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Rum_Pirate
04-29-2016, 08:13 AM
Clinton Attacks Trump for Living a “Lavish Lifestyle” But Take a Look at How Hillary Lives!
Ross Woods (http://hillarydaily.com/author/brandon/)
April 26, 2016
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Hillary Clinton recently criticized Donald Trump for living a lavish lifestyle.
If that seems strange to you, it should.
Hillary Clinton is incredibly wealth. She owns at least three homes and two of them are mansions.
Hillary Clinton has made over $141 million in the last eight years. Clinton flies on charter jets and every time she delivers a speech, she gets paid over $200,000. That same person is calling out Trump for living a lifestyle that is too lavish.
On Monday, in Delaware, Hillary said that wealthy Donald Trump flies into a state, gives a speech and then returns to a life of luxury without caring about the citizens’ problems.
The funny thing about this is that Clinton does the same thing she accuses Trump of doing!
Clinton said the following about Trump:

Donald Trump says wages are too high in America and doesn’t support raising the minimum wage and I have said, ‘Come out of those towers named for yourself and actually talk and listen to people. At some point, if you want to be president of the United States, you have to get familiar with the United States, you have to spend time with Americans of all sorts and backgrounds in every part of our country.
Don’t just fly that big jet in and land it and go give a big speech and insult everybody you can think of and then get on the big jet and go back to your country club house in Florida or your penthouse in New York. I somehow don’t think that puts you in touch with what is going on.
Clinton has no right to make such a claim as she herself is clearly not “in touch” with the average American citizen.
Also, take a look at the apparently not so lavish living conditions that Clinton is in:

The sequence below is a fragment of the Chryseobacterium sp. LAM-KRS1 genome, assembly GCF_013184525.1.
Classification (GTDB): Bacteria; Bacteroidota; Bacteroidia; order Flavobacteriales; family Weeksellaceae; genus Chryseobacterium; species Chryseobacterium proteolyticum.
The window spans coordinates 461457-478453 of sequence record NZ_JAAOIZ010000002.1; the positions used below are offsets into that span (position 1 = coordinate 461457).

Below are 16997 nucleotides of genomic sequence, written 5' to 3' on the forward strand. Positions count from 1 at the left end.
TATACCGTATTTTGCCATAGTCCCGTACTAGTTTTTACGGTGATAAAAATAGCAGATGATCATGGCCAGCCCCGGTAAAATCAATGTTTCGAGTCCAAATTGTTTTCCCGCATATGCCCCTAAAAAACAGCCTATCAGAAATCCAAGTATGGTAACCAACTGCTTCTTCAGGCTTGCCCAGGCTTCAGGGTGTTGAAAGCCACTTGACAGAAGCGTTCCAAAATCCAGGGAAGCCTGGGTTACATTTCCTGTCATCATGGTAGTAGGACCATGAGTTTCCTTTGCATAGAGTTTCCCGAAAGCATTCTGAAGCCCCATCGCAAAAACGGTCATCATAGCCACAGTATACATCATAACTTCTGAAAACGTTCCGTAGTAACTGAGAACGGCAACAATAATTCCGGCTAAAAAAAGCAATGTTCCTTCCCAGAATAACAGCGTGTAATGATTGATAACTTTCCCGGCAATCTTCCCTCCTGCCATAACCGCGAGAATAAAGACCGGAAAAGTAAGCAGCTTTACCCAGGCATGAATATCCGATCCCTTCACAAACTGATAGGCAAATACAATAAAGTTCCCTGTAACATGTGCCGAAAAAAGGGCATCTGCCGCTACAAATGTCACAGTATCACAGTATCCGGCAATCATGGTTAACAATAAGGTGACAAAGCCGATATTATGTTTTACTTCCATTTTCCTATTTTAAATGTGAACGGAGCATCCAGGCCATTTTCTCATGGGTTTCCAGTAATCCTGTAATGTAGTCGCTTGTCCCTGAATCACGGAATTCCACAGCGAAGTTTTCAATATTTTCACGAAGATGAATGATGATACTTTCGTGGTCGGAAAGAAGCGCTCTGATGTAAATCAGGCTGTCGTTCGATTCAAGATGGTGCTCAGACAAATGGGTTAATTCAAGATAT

http://thefederalistpapers.integratedmarket.netdna-cdn.com/wp-content/uploads/2016/04/Whitehaven-Clinton.png (http://thefederalistpapers.integratedmarket.netdna-cdn.com/wp-content/uploads/2016/04/Whitehaven-Clinton.png)
http://thefederalistpapers.integratedmarket.netdna-cdn.com/wp-content/uploads/2016/04/Chappqua2.png (http://thefederalistpapers.integratedmarket.netdna-cdn.com/wp-content/uploads/2016/04/Chappqua2.png)
http://thefederalistpapers.integratedmarket.netdna-cdn.com/wp-content/uploads/2016/04/clinton-apartment.jpg (http://thefederalistpapers.integratedmarket.netdna-cdn.com/wp-content/uploads/2016/04/clinton-apartment.jpg)




It’s true that Donald Trump may be out of touch because he is wealthy, but it is hard to defend Hillary Clinton when she lives quite the lavish life herself.




Wilmington, Delaware (CNN)Hillary Clinton cast Donald Trump as out of touch with the United States while campaigning Monday in Delaware, arguing that the Republican front-runner flies into states, gives speeches and then returns to the lap of luxury without listening to voters' problems."Donald Trump says wages are too high in America and doesn't support raising the minimum wage and I have said, 'Come out of those towers named for yourself and actually talk and listen to people,'" Clinton said. "At some point, if you want to be president of the United States, you have to get familiar with the United States, you have to spend time with Americans of all sorts and backgrounds in every part of our country."
Clinton has started to turn her focus to the general election after a sizable win in the New York primary last week, not even mentioning Democratic rival Vermont Sen. Bernie Sanders once during her event.
Casting Trump as out of touch is new and opens up Clinton -- who regularly travels via private jet and has multiple homes -- to criticism for her own lifestyle. She and husband Bill Clinton own sizable homes in Chappaqua, New York, and Washington, as well as a Manhattan apartment. They also use an apartment in Little Rock that is owned by Bill Clinton's presidential library.